The hunting lodge was located on 58 acres, but it was situated 11 kilometres down a rough dirt road and there were thousands of acres of forest all around. For almost 25 years the monks lived at Nova Nada in peace and mostly solitude.
Then in 1994, J. D. Irving Ltd. bought the land around the monastery from another forestry company, Bowater Mersey. Two years later harvesting operations began and the silence that the monks depended on was shattered by the noise of clear-cutting and road construction. A two-mile buffer was requested by the monks, but no agreement could be brokered. So the monks departed Nova Nada in 1998.
Twenty years ago a monastery I never visited crystallized in my mind the conflict between spirituality and corporate greed. Driving through rural Nova Scotia today and the clear-cutting one glimpses sets up the same conflict.
Go back to Nova Scotia Power’s Methall’s dam on the Black River Lake system or up through the Wentworth Valley and take a look at the grim deserts created by clear-cutting. Drive through New Ross where independent forestry companies have put up signs protesting the consortium of 13 companies called Westfor.
I simply do not understand how Crown lands are not considered by the provincial government for their highest and best use as opposed to short-term gain. All Nova Scotians should have a voice when it comes to our resources.
Retired government biologist Bob Bancroft, who is highly respected for his independent voice, was on an expert panel that fed into the Nova Scotia Natural Resources Strategy in 2010. Then NDP minister of natural resources, John MacDonell committed to reduce clear-cutting to no more than 50 per cent of all forested lands over five years.
Unfortunately MacDonell was moved into a different department by then Premier Darrell Dexter and a more industrial forestry approach got the nod — just as the definition of clear-cutting kept morphing into more deserts.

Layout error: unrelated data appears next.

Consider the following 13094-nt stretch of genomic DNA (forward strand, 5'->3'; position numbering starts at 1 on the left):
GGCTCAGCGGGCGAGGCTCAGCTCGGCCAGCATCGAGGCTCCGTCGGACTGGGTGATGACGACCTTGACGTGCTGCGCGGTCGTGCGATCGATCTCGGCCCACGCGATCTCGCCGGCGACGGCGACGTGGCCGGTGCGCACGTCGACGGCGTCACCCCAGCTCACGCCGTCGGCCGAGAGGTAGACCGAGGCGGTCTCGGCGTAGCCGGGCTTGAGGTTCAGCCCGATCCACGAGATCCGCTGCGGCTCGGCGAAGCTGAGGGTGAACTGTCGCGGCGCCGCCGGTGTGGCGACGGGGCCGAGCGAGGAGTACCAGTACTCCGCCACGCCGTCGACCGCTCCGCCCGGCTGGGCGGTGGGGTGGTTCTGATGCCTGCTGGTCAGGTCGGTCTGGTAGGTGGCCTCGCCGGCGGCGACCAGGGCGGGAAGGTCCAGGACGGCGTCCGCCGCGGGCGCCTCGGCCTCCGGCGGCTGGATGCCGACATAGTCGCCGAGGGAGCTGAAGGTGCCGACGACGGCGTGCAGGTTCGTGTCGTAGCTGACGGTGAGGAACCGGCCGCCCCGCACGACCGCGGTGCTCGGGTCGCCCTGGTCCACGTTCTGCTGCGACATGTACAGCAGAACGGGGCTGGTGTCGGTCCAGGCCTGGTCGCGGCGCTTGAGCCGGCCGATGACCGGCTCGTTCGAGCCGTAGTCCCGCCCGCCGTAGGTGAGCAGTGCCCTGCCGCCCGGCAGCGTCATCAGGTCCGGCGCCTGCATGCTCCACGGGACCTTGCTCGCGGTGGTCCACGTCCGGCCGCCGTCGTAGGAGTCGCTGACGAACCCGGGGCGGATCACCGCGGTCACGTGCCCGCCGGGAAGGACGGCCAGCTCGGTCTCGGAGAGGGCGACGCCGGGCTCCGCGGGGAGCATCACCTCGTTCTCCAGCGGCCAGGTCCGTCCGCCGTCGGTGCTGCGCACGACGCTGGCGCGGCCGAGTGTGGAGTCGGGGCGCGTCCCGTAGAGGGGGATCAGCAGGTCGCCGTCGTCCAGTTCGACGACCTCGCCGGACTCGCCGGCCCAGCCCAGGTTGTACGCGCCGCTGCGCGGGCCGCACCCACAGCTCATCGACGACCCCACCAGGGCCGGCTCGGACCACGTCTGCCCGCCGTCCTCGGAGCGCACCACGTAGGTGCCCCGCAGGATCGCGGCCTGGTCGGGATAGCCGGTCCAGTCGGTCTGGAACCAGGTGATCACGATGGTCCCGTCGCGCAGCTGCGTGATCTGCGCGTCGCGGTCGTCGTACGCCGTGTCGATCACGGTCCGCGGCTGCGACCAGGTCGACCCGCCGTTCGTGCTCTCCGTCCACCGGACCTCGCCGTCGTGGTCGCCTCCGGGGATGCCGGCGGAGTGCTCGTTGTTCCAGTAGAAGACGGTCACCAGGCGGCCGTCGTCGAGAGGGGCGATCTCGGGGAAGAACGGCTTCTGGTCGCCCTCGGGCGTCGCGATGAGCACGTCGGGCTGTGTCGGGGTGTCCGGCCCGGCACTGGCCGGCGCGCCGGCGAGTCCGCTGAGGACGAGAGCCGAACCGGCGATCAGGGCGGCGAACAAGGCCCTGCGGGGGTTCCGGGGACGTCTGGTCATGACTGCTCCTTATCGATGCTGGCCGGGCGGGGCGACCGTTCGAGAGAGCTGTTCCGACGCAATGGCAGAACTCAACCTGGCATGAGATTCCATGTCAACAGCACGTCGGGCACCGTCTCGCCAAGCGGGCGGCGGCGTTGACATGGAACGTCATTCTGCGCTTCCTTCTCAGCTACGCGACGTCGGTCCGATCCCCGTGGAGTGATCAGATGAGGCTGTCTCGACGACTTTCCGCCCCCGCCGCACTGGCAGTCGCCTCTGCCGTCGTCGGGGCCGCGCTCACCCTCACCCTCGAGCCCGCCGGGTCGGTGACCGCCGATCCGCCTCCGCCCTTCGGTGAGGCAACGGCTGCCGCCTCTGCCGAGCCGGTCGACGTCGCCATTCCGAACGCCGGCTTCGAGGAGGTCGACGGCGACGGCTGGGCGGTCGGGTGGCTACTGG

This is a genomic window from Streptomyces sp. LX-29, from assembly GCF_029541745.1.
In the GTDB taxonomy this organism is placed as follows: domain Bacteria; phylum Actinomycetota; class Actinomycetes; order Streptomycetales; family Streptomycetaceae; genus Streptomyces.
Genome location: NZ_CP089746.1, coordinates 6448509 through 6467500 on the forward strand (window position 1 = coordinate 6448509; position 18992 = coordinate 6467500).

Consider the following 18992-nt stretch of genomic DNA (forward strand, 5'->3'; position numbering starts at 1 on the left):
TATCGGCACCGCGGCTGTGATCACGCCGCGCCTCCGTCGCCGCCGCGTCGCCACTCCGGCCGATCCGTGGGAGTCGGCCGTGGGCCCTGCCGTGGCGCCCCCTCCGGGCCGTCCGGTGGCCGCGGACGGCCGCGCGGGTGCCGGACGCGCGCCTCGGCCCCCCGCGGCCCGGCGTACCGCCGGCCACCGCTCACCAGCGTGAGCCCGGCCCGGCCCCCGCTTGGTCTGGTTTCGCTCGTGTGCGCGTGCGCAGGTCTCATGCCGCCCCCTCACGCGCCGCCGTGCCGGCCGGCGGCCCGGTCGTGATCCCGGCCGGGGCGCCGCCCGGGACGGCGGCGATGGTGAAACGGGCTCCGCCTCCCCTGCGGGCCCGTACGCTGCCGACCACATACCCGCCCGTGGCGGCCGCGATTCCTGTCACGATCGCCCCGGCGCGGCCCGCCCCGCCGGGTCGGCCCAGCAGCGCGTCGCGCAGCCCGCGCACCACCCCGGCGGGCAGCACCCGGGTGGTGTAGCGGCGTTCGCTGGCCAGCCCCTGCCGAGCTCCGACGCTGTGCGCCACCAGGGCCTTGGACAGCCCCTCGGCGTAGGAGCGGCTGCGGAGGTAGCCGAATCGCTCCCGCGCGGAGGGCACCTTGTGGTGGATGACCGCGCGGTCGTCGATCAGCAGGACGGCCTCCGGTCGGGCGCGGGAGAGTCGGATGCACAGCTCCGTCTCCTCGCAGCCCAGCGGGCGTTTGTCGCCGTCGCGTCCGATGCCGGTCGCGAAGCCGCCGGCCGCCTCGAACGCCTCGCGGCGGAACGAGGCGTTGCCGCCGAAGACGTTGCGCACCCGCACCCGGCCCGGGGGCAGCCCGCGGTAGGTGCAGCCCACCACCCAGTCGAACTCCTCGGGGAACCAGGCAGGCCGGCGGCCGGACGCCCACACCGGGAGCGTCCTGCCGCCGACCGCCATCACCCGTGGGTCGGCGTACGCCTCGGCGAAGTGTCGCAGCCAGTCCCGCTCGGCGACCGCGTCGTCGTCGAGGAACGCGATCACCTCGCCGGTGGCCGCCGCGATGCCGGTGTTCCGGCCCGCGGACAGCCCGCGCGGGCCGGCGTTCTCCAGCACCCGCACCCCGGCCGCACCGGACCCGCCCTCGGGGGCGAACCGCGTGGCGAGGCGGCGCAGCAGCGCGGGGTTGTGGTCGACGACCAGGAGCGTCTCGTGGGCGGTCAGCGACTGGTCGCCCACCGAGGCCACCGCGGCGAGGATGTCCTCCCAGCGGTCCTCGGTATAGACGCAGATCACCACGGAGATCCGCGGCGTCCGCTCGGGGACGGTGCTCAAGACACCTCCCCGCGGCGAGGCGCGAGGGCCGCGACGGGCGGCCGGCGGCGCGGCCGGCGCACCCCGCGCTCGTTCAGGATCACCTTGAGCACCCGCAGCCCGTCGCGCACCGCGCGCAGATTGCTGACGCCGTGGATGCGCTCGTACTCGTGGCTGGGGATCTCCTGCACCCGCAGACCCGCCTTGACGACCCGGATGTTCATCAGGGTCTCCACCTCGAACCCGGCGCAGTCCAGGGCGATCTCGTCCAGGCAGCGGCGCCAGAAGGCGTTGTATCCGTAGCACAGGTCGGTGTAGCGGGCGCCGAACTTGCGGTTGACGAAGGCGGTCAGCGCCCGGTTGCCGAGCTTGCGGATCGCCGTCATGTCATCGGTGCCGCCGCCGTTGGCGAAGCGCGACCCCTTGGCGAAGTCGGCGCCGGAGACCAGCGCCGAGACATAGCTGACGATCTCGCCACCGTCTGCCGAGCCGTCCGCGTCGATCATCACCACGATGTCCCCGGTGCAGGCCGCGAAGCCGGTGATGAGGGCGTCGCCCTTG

Forest ecologist Donna Crossland, who worked with Bancroft on the panel, says flat out clear-cutting is ruining Nova Scotia forests. She has stated clear-cutting must stop if our forests are to survive and support healthy wildlife populations.
The old-growth, hardwood trees are nearly gone, she told a group in Tupperville earlier this year. Crown lands could be unable to survive the current cutting regime and short harvest rotations.
Furthermore, Crossland has pointed out that clear-cutting also contributes to the depletion of carbon in Nova Scotia soils. Around 60 per cent of soils in the province are nutrient depleted, according to her research, making them among the worst soils in North America.
Crossland has also noted that a number of top DNR staff are previous Bowater employees. These men approach Crown forests from an economic perspective rather than an ecological stance in her mind. How can that be right?
Now University of King’s College president William Lahey has been given six months by Premier Stephen MacNeil’s government to review forestry practices and evaluate market access for private forest owners. Lahey is an associate law professor and a former deputy minister of environment.
I’m not sure how a legal beagle can review existing forest harvest practices on Crown land, but it appears the expertise of individuals like Bancroft and Crossland is unjustly under valued. Not only that, the Natural Resources Strategy, published six years ago, was bolstered by input from thousands of Nova Scotians who participated in the voluntary planning process. Do those voices count for nothing?
How can we hold our government accountable in this and other environment travesties, like allowing the Lafarge Canada plant to burn 40,000 used tires in Brookfield?
Environmental elder Silver Donald Cameron has stated that the optimum way for communities to guard against unwanted industrial activity is to democratically take matters into their own hands. That is the challenge we face.